$8 per US gallon)
I have asked the question many times, but have gotten no takers: 'What has
the auto industry done to enable
some of these cars to have such a superior ride?' You may know, Ian...I do
Very good reason to buy one. Let's say you have a lot of money, but don't
want to buy a three year old Toyota Camry. What to do? Buy a Catera.
I know of one Catera owner. About the third day he was wishing he'd bought
something else. Our Caddy dealer in town is also glad he never paid the
extra $$$ for the franchise. IIRC, it was $50k at the time.
Its the most inexpensive Cadillac you can get unless you get the CTS-V.
The CTS stands for Catera Touring Coupe. The Catera of course is another
rebadged Opel. Its not until you add the LS* V8 that it becomes worth
having (also has larger wheels which improves appearance). The base
Catera has really brought Cadillacs rep down...
Uh they made them bigger? Very generic almost trollish question... I
used to have a GM Sedan with air ride that would ride smooth and yet
carve corners like a sports car. Now go look up GM's new Magnetic Ride
There's really no surprise that there are some who would buy Cateras.
They're really clean looking and attractive. It's probably the best
looking Caddy there is, in my opinion. Plus, they're cheaper than the
other Caddys and can be had used for cheap. And of course, the salesmen at
the dealerships aren't going to TELL you that they are junk mechanically
and will force you to get a second mortgage at the first major repair. If
people would research these cars on the internet before going to buy,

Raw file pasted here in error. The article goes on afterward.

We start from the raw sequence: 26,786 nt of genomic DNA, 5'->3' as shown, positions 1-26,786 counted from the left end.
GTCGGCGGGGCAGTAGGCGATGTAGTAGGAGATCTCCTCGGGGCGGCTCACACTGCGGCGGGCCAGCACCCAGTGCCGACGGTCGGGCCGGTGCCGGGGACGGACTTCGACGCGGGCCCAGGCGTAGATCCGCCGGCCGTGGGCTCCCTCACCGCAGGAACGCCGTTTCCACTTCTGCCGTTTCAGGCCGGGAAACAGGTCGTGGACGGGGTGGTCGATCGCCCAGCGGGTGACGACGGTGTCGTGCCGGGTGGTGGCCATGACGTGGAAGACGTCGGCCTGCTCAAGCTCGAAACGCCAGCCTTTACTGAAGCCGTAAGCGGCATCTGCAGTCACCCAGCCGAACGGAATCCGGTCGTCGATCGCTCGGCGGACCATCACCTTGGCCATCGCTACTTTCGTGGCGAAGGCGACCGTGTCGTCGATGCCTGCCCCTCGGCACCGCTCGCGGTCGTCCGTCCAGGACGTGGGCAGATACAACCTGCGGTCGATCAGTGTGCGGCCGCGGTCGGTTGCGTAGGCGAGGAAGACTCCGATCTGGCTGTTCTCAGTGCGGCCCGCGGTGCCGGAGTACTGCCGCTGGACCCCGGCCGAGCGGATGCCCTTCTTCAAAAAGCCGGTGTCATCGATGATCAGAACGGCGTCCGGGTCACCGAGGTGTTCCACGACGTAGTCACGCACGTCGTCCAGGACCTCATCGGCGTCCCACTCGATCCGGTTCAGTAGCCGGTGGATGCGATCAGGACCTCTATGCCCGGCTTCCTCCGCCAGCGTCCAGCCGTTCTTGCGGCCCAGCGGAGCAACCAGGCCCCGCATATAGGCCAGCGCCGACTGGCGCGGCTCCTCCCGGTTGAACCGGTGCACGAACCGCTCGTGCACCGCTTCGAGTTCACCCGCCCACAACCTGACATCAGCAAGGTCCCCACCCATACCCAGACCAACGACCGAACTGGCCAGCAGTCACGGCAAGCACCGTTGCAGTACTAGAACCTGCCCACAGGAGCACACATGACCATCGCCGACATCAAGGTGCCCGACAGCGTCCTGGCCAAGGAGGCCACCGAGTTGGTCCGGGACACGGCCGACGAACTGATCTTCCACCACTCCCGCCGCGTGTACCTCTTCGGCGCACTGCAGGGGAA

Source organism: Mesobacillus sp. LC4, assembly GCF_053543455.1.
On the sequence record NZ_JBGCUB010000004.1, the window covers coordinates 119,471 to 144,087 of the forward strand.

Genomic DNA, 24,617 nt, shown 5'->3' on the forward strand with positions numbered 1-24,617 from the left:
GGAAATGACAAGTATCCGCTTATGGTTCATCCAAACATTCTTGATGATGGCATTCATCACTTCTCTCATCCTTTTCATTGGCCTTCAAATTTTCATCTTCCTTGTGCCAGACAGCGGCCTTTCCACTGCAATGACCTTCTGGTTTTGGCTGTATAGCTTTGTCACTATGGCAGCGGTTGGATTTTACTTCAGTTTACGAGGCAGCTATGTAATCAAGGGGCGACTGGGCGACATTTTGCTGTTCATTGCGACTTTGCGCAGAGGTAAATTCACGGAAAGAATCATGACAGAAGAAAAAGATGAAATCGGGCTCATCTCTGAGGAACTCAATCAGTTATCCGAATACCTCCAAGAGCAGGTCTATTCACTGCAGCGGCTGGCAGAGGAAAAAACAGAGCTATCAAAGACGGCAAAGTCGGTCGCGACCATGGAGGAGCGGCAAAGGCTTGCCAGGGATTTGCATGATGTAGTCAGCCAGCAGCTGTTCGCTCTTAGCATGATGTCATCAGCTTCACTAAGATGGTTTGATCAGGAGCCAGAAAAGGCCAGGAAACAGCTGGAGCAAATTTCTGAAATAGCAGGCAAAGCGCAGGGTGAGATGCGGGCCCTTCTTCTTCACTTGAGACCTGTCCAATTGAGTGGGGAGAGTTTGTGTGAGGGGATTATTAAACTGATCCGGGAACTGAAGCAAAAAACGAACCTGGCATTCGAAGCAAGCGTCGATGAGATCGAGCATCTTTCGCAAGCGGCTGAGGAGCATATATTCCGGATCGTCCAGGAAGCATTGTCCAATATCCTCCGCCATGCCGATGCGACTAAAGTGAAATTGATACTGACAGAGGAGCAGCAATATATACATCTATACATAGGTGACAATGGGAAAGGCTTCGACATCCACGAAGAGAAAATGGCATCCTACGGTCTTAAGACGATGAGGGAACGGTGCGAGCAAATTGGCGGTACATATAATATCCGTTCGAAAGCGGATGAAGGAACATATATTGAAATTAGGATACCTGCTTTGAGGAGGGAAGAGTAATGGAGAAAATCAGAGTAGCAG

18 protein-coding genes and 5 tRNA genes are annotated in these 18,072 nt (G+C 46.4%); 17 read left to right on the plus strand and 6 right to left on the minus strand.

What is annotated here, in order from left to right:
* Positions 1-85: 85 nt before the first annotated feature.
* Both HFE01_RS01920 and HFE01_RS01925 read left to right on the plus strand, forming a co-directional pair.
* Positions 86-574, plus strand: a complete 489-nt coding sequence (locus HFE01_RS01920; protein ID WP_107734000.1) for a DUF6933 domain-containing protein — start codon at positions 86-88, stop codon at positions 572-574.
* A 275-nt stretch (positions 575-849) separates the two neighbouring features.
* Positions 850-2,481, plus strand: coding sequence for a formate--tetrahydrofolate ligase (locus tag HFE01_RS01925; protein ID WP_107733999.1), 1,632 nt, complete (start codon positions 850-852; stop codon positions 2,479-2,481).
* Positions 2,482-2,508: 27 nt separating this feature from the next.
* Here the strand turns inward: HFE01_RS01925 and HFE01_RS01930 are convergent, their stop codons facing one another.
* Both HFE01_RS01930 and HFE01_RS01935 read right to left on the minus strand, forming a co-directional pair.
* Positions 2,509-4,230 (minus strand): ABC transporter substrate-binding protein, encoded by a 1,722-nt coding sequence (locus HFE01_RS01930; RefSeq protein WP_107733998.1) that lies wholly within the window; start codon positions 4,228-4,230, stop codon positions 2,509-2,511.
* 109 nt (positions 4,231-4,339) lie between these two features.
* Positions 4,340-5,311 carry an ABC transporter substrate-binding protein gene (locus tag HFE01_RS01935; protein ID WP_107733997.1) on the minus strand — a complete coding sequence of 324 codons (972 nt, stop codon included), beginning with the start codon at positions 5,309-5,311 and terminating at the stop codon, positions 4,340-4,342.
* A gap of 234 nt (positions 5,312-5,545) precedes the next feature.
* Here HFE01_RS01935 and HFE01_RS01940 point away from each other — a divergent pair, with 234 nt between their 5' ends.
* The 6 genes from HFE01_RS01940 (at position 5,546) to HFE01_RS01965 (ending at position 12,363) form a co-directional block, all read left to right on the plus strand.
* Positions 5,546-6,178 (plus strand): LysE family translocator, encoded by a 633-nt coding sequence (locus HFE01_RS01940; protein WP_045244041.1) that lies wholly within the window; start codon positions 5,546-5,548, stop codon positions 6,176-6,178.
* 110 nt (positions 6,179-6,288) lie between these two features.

they'd find out.
Different rides for different markets. Americans in the past liked that
smooth boulevard ride, especially in the big "old farts" style cars. We've
becoming a bit more sophisticated.
My 91 Regal was OK, My 97 LeSabre was a softie, but my 01 LeSabre handles
much better, closer to the more nimble Regal. I now have an 07 Hyundai that
corners great and hugs the road well at high speed. Last week I drove an 07
Grand Marquis and it was a struggle to keep between the lines at legal
speeds on a twisting road. Cruised fine on a straight road, but was
downright awful on the mountain curves.
You seem to see trolls everywhere. If you have no idea, then you have no
It isnt a trollish question at all. This is a small car. It handles bumps
and potholes better
than many large cars. It has no trace of the jitter which I feel in a number
of new cars.
And it is now 3-4 years old
The Buick we own is getting old now, and although it drives quite well, it
trace of road feedback jitter. It has new tires, new struts, balanced,
aligned, etc but does
not match the ride of some of these newer cars.
Fords have traditionally, to me, exhibited this behavior. I drove a Hyundai
and although it was nicely appointed, it also had the jitters
What I am noticing is a major improvement in drive stability and quietness
in some brands
and models. And it isnt just this car that has managed it. Some other
brands perform as well.
So my question remains...what engineering changes have resulted in this.
components or assembly? Improved geometry? ?? Better steering isolation??
The absolutely best riding car I have ever experienced was an Alfa Romeo we
Germany. Now, I wouldnt buy one for anything, but this new car had a
I'm not sure either. I do know that at one time we owned
an Audi 5000 (1997) and it rode better then any GM car
even when it had over 300K kilometers on it. But the
engineering I take issue with is reliability, ease of working
on the driveline...etc. The Audi was not fun to work on,
parts were very expensive, and while some part were
easy to get to (fuel pump thru hatch in trunk), other parts
were terrible to get too (heater motor, though this can
also be said of a number of GM models too).
You have to see the Catera motor to understand (or not,
as the case may be) why the engine appears to be slapped
together in the most haphazhard way you could imagine.